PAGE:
JDs to provide limited legal services.


The task force will use the public comments it receives on the draft
report to help prepare its final report and recommendations, which it
plans to issue by Nov. 20, the filing deadline for consideration by the
House of Delegates at the ABA’s Midyear Meeting in February in Chicago.

Source: ABA Journal article, ABA task force report proposes scrutiny of law school funding, pricing and accreditation standards.

Sep 3
8:32 PM

Twitter posts result in loss of job and disciplinary action

A research attorney working for the Kansas Court of Appeals lost her job and now faces disciplinary action from the Kansas state bar. It's all because of tweets she sent about a former Kansas attorney general with his own ethics issues. The former AG was appearing in front of the Kansas Supreme Court regarding his conduct while attorney general. The research attorney was apparently viewing the proceedings online using her work computer from her office in the same building. She sent several colorful tweets (you can read the text of her ill-advised tweets here). She later said that she'd intended the tweets for a few friends and didn't realize they were publicly visible.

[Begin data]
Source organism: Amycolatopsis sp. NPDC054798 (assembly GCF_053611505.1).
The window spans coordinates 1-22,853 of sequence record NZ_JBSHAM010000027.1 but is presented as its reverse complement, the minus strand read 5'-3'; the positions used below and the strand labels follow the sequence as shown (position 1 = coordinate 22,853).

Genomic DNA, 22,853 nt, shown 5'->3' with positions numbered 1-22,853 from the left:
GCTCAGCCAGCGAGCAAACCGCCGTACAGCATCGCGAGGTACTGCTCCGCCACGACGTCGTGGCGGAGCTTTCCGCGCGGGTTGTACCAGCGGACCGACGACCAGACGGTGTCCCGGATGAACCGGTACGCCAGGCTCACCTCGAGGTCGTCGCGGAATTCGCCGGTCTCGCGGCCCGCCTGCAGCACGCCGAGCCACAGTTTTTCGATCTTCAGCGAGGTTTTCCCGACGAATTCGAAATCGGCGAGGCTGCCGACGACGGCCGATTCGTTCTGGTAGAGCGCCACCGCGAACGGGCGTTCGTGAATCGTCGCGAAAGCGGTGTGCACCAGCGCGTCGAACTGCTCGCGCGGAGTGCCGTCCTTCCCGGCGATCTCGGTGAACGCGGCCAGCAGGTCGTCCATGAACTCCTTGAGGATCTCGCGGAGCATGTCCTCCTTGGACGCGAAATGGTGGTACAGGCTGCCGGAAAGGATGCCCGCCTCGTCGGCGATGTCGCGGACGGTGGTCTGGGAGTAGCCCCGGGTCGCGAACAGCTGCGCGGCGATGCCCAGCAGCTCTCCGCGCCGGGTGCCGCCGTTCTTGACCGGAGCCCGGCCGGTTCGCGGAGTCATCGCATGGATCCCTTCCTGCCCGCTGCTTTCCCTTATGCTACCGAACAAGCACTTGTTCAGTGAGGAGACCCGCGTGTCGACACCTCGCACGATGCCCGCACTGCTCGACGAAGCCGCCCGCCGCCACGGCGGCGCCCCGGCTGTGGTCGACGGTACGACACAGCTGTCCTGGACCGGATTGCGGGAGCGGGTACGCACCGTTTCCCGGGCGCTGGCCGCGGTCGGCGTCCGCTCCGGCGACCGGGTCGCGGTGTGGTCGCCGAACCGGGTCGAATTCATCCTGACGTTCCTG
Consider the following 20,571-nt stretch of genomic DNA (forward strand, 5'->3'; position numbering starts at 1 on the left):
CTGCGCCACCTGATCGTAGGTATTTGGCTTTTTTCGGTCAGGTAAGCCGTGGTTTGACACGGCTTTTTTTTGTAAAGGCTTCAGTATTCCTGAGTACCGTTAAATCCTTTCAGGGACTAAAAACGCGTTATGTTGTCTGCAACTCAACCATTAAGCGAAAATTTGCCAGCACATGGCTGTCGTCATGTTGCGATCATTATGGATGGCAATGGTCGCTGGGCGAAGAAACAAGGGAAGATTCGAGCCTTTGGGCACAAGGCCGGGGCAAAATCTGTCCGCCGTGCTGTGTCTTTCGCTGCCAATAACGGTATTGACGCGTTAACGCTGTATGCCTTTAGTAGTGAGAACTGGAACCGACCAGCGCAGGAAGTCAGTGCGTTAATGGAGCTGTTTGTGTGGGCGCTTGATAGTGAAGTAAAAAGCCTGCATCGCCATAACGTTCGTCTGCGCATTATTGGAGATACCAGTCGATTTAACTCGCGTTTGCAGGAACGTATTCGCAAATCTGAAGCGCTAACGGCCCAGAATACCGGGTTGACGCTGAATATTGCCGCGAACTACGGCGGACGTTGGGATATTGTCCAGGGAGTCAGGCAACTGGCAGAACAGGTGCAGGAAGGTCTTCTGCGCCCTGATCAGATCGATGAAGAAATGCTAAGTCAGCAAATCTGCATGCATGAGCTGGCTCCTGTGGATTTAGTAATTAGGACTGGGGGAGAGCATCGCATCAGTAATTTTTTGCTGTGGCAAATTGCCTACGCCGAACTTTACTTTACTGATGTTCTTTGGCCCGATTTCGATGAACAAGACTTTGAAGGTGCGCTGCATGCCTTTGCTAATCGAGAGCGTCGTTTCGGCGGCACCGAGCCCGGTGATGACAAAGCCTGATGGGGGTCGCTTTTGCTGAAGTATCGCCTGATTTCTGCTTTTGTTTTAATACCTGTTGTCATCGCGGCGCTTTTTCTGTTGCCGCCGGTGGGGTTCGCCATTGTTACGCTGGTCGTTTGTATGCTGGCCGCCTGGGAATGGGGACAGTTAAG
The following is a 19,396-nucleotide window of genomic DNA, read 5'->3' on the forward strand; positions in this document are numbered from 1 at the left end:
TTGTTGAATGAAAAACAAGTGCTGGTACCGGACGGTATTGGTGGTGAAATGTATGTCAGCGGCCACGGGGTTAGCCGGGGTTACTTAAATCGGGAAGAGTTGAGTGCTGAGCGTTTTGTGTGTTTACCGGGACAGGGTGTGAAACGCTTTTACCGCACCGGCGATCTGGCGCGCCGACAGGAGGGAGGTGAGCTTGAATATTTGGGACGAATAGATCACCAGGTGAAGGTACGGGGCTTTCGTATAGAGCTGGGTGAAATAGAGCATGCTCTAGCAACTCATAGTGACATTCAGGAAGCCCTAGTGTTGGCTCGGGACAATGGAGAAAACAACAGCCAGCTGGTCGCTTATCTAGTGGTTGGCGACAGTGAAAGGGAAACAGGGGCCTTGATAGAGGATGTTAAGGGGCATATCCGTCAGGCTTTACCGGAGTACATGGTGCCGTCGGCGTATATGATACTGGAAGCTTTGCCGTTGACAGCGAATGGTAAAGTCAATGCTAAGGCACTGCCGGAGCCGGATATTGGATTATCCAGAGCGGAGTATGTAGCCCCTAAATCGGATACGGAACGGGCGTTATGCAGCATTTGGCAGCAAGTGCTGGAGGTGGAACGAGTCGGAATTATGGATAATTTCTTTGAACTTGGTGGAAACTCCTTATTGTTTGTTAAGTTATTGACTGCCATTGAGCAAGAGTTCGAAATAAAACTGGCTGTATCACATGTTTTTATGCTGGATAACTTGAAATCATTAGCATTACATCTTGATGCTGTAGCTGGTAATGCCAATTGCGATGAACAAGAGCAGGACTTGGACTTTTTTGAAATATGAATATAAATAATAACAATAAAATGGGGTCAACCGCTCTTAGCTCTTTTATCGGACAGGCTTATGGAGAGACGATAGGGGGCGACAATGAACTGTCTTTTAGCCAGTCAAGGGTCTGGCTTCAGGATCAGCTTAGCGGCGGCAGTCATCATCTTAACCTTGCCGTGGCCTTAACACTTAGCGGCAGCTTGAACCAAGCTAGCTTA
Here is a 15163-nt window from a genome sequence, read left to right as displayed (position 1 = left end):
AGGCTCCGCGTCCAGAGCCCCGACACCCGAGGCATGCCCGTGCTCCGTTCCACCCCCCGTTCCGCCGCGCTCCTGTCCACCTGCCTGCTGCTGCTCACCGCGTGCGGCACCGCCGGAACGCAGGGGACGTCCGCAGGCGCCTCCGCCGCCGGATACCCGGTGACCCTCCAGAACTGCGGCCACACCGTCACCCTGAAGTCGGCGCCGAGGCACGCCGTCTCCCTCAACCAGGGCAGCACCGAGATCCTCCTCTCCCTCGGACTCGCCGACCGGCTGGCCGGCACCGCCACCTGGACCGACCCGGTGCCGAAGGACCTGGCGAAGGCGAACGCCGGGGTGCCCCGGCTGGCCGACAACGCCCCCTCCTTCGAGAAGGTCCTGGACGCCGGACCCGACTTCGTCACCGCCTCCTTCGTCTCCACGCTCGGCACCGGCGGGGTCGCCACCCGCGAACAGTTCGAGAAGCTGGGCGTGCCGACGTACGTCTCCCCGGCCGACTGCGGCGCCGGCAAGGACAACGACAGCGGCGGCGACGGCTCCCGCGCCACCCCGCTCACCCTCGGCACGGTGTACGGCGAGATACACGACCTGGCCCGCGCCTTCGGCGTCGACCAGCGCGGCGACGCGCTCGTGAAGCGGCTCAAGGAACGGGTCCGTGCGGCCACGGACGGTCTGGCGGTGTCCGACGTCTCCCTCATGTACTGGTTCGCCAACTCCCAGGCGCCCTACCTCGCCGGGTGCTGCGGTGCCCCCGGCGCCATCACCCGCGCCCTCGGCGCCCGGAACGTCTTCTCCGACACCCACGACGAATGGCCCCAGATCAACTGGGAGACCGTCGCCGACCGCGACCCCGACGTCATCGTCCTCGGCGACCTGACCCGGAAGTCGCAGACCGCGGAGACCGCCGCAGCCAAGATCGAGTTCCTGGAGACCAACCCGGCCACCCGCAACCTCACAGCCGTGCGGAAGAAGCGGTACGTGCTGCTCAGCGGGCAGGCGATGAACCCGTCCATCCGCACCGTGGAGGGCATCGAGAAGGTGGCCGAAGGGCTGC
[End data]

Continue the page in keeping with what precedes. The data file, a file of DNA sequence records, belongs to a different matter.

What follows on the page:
ABA Journal article: Fired over 'naughty boy' tweet about ex-AG's ethics case, court research lawyer is now on hot seat.


Nov 19
3:40 PM

No Redress for Torture in the Seventh Circuit

On November 7, the U.S. Court of Appeals for the Seventh Circuit reversed a 2011 decision allowing two Americans to recover damages from former Secretary of Defense Donald Rumsfeld for torture they endured at the hands of the American military in Iraq.  In Vance v. Rumsfeld , the court held that “a common-law right of action for damages should not be created” and that in any case Rumsfeld and other “remote superiors” were entitled to immunity for such conduct.